Past adjusted profits generally provide the basis for ascertaining the average .net profit which it is expected will be earned in .the future. A reduction is, made for remuneration of proprietors (if that has not-already. been done) and in the case of a limited company, income tax payable on such profit. If, of course, it is known that certain expenses will not recur or that other or increased expenses are likely to be incurred, then due allowance should be made for these. The main difficulty in valuing goodwill by this method is arriving at what return on capital is deemed appropriate to the particular business concerned. Normal return on ‘capital invested in a business depends on the pure interest (i.e., the return which can be expected without incurring any risk, as, return on buying government securities), the business risk (i.e. a margin, to cover the ordinary risks attendant in business) and the financial risk.
The future maintainable profit needs elaboration. While making an estimate of future maintainable profit on the basis of past profits, the following points arc to be taken into consideration :
- All unusual working expenses should be excluded. Interest on debentures and depreciation on all fixed assets should be excluded. If fixed assets are revalued for goodwill purpose, depreciation should be based on the revalued figures of fixed assets.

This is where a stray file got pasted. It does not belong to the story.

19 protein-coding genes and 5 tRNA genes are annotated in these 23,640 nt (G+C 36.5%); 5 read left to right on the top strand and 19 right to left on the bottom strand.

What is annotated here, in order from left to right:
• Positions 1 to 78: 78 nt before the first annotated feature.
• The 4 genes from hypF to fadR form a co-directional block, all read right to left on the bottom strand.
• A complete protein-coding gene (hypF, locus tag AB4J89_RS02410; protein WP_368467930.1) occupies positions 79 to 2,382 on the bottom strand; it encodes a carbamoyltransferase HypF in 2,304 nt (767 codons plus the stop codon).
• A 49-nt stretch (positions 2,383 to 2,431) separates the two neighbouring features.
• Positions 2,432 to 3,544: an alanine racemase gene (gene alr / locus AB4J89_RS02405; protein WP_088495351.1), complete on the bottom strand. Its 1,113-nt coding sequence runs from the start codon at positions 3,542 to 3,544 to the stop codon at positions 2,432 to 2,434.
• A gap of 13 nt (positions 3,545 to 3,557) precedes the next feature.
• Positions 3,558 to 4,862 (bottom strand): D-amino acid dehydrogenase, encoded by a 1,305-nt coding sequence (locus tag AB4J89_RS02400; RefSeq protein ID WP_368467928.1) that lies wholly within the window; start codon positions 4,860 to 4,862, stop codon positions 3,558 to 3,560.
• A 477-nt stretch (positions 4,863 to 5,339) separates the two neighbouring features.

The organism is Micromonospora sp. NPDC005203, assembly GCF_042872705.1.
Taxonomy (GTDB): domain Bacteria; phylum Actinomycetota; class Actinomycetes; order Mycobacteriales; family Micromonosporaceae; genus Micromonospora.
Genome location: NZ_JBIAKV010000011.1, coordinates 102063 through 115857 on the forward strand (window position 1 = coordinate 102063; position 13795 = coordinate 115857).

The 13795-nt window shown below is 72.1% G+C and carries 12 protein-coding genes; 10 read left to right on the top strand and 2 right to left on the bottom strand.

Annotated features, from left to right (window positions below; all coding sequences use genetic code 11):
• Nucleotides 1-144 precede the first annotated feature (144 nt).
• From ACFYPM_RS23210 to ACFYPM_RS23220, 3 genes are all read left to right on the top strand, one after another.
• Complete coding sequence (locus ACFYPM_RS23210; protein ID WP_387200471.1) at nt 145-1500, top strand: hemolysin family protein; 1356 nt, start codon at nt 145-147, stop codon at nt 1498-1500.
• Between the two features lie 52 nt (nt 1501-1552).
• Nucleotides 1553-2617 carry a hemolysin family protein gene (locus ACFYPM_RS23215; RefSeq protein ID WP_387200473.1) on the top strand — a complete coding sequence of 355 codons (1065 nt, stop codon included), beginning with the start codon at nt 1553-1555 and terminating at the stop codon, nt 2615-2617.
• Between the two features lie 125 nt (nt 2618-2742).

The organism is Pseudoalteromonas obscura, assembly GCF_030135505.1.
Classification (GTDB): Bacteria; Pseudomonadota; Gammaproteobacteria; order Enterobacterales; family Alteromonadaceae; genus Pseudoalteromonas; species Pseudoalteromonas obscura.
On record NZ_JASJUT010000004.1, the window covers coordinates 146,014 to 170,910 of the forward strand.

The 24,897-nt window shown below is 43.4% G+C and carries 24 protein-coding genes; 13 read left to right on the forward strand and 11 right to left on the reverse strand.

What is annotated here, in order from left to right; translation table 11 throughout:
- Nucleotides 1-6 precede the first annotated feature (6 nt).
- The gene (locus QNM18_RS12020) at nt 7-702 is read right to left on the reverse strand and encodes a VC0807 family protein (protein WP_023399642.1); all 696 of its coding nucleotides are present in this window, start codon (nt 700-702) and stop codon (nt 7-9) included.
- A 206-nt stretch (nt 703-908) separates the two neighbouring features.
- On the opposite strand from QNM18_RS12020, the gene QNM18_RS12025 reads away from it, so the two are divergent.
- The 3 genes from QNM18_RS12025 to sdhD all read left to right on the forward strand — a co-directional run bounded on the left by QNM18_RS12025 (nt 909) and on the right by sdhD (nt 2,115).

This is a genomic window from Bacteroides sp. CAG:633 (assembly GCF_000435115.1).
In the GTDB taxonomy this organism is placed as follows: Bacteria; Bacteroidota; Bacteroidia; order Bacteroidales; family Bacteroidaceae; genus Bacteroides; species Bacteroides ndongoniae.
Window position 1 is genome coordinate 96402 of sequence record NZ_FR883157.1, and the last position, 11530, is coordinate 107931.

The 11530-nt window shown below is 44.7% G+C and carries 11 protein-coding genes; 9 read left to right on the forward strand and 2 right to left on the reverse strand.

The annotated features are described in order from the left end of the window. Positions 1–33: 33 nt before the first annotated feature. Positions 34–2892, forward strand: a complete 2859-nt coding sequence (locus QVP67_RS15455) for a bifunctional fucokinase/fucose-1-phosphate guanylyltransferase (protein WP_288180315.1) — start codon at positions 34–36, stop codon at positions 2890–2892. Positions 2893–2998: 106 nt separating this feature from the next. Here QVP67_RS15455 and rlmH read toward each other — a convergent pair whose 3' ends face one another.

- Non-trading assets such as non-trading investments should be excluded from the capital employed and income derived from such assets should also be excluded from profit.
- All necessary provisions for liabilities such as provision for taxation should be made. But appropriations of profits such as amount transferred to general reserves, sinking fund for redemption of a liability and dividend equalization reserve should not be taken note of as such transfers merely transfer profit from one account to another account and the availability of maintainable profit is not affected.
- Preference dividend should be deducted.
- While calculating average profits, profits for the past four or five years during which conditions have remained normal should be considered.
- Effects of developments which have already taken place but whose results are likely to come in the future should also be considered.
- If the profits of the past four or five years have been increasing or decreasing in a significant manner, it will be better to give more importance to the profits of the last year and least importance to the profits of the first year. This is because conditions of the last year are likely to have more effect on future maintainable profits. This can be taken care of by taking weighted average profit by assigning weights as 1,2,3,4 and 5 to the profits of 1st year, 2nd year, 3rd year, 4th year and 5th year respectively. This practice is not to be followed if there is consistent decline of profits. In that case, profits for the future should be lower than the profits for the latest year.